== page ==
When the U.S military dropped atomic bombs on the Japanese cities of Hiroshima and Nagasaki in August 1945, the American government portrayed the weapons as equivalent to large conventional bombs. Military censors restricted access to Hiroshima, but a young journalist named John Hersey managed to get there and write a devastating account of the death, destruction and radiation poisoning he encountered. Author Lesley M.M. Blume tells Hersey's story in her book, Fallout: The Hiroshima Cover-up and the Reporter Who Revealed it to the World.
Author Yoko Ogawa's Hotel Iris, published in Japanese in 1996, is the latest of her books to be translated into English. Critic Maureen Corrigan says the story, about a 17-year-old girl who begins an intense, sometimes violent affair with a tenant of her mother's rundown hotel, is decadent and profoundly sad.
Working for Japan's Yomiuri Shinbone newspaper, reporter Jake Adelstein uncovered a world unknown to many of the Japanese public, let alone to foreigners: the world of organized crime. He details its landscape -- and the dangers of covering it -- in a new memoir.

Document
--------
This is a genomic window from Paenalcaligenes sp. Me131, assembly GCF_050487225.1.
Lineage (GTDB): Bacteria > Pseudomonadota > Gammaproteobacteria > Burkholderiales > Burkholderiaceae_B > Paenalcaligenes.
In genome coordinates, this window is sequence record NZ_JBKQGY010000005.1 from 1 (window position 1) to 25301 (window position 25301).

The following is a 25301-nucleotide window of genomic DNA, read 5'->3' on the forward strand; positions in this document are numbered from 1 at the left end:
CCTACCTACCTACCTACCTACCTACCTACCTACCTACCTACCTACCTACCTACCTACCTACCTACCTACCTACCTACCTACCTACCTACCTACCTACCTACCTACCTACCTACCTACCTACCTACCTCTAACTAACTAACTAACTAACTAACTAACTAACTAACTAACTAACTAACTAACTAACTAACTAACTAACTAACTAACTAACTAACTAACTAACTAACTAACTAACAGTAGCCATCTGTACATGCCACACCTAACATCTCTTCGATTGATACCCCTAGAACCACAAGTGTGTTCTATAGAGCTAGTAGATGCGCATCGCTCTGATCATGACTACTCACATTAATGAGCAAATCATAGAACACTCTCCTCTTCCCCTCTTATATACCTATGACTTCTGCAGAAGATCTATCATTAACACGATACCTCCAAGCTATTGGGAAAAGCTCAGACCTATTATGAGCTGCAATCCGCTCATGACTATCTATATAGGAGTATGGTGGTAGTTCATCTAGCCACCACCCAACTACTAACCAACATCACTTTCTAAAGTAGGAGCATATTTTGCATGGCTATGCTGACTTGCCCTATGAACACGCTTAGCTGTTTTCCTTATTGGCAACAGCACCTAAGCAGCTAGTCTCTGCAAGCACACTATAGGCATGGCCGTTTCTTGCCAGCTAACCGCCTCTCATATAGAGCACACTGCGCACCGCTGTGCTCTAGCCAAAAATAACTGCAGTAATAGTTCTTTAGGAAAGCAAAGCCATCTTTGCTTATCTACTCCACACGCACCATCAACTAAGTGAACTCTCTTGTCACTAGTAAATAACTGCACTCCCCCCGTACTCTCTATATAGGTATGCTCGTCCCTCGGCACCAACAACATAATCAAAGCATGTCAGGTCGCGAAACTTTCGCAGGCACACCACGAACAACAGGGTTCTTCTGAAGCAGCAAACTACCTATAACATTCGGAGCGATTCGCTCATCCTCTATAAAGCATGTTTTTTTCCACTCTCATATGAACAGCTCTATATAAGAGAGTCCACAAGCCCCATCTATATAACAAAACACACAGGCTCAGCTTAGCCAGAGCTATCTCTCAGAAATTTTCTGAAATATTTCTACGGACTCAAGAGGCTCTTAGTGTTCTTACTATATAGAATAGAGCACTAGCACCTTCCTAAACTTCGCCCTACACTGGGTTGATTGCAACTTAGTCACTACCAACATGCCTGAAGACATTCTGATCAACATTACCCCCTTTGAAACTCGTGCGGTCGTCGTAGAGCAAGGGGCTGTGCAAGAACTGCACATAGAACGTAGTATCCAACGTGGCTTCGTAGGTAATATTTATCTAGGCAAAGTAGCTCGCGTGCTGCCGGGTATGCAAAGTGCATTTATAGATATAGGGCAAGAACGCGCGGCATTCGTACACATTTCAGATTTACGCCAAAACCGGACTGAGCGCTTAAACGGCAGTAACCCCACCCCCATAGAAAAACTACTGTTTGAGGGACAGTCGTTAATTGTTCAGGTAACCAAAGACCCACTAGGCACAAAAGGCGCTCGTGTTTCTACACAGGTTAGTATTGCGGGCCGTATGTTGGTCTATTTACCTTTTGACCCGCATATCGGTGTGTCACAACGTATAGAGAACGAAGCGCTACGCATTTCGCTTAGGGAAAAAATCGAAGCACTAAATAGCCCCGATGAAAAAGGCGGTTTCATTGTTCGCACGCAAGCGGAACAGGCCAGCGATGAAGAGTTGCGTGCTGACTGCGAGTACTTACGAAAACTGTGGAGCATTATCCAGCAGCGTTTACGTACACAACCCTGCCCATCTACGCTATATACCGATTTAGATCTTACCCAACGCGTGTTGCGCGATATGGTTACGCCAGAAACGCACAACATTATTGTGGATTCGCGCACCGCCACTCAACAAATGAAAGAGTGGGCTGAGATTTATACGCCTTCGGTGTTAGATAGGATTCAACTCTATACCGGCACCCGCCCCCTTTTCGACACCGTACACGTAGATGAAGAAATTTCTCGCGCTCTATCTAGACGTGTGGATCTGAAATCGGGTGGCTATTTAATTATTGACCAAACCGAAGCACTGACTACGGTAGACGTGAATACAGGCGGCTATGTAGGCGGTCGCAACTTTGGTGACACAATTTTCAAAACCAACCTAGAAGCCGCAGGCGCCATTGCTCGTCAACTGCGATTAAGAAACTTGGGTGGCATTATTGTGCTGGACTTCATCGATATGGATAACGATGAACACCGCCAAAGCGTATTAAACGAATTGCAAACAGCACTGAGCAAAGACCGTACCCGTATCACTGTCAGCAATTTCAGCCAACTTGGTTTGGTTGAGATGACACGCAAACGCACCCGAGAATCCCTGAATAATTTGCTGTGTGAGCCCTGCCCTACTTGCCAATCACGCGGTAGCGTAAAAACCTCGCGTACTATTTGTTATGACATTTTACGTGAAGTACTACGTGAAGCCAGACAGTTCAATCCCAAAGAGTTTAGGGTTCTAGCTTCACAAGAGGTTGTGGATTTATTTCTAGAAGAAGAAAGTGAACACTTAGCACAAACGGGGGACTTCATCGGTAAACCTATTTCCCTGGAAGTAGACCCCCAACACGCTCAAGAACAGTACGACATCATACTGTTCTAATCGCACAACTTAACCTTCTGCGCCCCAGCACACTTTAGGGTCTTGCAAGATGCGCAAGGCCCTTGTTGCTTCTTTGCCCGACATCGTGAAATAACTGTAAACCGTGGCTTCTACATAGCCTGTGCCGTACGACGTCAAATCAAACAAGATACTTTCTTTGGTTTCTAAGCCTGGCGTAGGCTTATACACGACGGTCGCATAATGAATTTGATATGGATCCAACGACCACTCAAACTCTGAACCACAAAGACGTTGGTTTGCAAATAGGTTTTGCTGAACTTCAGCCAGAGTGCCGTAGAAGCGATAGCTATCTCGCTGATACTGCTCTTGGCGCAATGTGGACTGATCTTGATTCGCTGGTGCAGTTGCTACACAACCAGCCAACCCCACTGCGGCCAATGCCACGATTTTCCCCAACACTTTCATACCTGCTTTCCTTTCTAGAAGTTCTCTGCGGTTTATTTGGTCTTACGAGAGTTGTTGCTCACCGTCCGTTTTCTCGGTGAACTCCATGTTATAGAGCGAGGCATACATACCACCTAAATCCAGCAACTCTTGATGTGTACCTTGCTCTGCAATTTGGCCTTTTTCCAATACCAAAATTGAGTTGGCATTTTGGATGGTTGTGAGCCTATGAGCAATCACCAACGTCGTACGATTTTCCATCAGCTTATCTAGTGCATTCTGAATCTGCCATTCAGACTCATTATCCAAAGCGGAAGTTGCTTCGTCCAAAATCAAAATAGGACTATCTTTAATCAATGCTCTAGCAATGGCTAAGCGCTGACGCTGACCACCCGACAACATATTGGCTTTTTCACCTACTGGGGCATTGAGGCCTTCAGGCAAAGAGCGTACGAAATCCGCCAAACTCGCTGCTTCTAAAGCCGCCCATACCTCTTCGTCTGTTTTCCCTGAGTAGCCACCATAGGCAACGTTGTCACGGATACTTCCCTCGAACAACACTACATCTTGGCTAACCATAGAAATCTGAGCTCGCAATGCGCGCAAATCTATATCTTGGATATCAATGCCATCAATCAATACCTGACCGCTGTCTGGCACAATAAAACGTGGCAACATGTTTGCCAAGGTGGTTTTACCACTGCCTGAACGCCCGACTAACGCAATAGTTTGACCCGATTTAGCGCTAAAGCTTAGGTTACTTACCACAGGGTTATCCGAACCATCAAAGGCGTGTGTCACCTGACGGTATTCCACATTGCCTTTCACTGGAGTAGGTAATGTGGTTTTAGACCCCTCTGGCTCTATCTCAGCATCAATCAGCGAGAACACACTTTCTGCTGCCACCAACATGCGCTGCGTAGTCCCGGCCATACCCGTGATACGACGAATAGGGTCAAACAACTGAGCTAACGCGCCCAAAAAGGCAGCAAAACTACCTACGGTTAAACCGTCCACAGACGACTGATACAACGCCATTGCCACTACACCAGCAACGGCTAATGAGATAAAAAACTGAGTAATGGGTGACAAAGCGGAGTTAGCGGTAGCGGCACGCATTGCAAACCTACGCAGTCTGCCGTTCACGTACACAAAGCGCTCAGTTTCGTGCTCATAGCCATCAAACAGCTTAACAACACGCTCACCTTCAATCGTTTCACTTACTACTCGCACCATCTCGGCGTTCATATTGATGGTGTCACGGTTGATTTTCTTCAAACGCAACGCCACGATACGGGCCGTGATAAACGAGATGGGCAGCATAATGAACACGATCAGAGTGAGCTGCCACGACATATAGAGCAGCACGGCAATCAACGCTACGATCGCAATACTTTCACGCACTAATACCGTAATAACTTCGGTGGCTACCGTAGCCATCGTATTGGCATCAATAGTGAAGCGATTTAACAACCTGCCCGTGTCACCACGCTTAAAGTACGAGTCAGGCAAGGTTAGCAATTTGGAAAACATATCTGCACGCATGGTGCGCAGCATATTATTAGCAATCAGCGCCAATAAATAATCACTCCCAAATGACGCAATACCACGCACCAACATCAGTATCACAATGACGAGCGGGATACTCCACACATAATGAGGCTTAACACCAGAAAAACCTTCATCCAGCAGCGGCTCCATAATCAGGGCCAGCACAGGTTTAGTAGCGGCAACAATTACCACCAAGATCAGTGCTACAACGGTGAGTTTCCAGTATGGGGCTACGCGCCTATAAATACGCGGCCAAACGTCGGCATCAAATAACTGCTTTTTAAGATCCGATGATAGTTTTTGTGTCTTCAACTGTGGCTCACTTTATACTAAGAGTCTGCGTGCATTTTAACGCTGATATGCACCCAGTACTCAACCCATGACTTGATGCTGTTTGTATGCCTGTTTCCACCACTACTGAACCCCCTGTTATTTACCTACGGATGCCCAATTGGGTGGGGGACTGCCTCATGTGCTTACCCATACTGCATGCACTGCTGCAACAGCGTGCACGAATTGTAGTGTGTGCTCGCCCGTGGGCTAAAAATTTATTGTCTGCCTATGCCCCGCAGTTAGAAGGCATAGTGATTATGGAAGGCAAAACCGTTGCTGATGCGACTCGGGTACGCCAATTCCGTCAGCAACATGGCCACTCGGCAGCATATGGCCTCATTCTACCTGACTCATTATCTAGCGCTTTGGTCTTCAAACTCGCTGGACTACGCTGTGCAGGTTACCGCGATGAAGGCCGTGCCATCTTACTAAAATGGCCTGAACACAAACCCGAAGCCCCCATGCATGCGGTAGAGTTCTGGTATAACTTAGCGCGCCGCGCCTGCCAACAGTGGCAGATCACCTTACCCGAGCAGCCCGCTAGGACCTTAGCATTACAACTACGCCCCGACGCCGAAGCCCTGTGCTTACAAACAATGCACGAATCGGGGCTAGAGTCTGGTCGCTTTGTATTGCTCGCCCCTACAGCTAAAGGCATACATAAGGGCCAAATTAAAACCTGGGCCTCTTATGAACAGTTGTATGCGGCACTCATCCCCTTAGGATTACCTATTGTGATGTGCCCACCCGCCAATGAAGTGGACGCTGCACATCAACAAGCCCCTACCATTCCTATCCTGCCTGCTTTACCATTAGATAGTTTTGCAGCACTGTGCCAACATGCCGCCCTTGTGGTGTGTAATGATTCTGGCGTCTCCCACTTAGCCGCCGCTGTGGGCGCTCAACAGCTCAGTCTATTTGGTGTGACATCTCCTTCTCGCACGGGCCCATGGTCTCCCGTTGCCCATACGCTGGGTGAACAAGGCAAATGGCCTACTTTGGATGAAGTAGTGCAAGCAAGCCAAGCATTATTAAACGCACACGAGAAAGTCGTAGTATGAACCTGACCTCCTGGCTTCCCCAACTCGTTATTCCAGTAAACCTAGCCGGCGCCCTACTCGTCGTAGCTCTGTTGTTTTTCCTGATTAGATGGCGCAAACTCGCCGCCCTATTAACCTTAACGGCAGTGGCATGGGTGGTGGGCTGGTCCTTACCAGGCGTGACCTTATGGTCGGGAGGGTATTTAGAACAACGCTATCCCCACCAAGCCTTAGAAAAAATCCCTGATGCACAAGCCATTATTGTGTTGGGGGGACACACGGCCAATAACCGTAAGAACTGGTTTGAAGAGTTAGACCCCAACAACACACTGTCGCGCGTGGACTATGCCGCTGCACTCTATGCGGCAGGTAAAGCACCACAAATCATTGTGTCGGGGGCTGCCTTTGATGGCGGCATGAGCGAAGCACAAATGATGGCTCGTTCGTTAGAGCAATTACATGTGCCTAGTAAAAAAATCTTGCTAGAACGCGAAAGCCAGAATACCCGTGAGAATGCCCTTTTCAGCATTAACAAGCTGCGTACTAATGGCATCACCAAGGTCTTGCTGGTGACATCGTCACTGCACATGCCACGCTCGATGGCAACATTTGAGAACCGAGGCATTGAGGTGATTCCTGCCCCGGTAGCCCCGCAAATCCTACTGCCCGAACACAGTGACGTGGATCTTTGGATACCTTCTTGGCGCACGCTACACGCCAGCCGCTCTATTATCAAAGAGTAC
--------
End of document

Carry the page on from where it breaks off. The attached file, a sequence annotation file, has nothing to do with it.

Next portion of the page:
Louie Psihoyos' new film graphically — and movingly — documents the sale and slaughter of dolphins captured by Japanese fishermen. David Edelstein says the movie could be a game-changer for the industry.
Historian John Dower is the author of "Embracing Defeat: Japan in the Wake of World War II" (W.W. Norton) about the aftermath of the war on Japan, and the American military occupation. Dower says he wanted to capture a sense of what it meant to start over in a "ruined world" for people at all levels of society and how that time became a "touchstone for affirming a commitment to 'peace and democracy.'" Dower is the Elting E. Morrison Professor of History at the Massachusetts Institute of Technology.
Novelist Arthur Golden wrote the bestseller, "Memoirs of a Geisha" which was on the New York Times Bestseller List for one year. It's now out in paperback, and a movie version will be made by Stephen Spielberg. "Memoirs of a Geisha" was GOLDEN's debut as a novelist.(
Eric Lomax was captured by the Japanese during World War II. He was used as forced labor to help build the Burma-Siam railroad. He was also tortured by the Japanese. He has reconciled with the Japanese interpreter present during his beatings. His book The Railway Man: A P.O.W.'s Searing Account of War, Brutality and Forgiveness, chronicles his story from WWII and his life 50 years later. The BBC is expected to make a movie from his book "Railway Man." And Ballentine will release "Railway Man" out on paperback this month.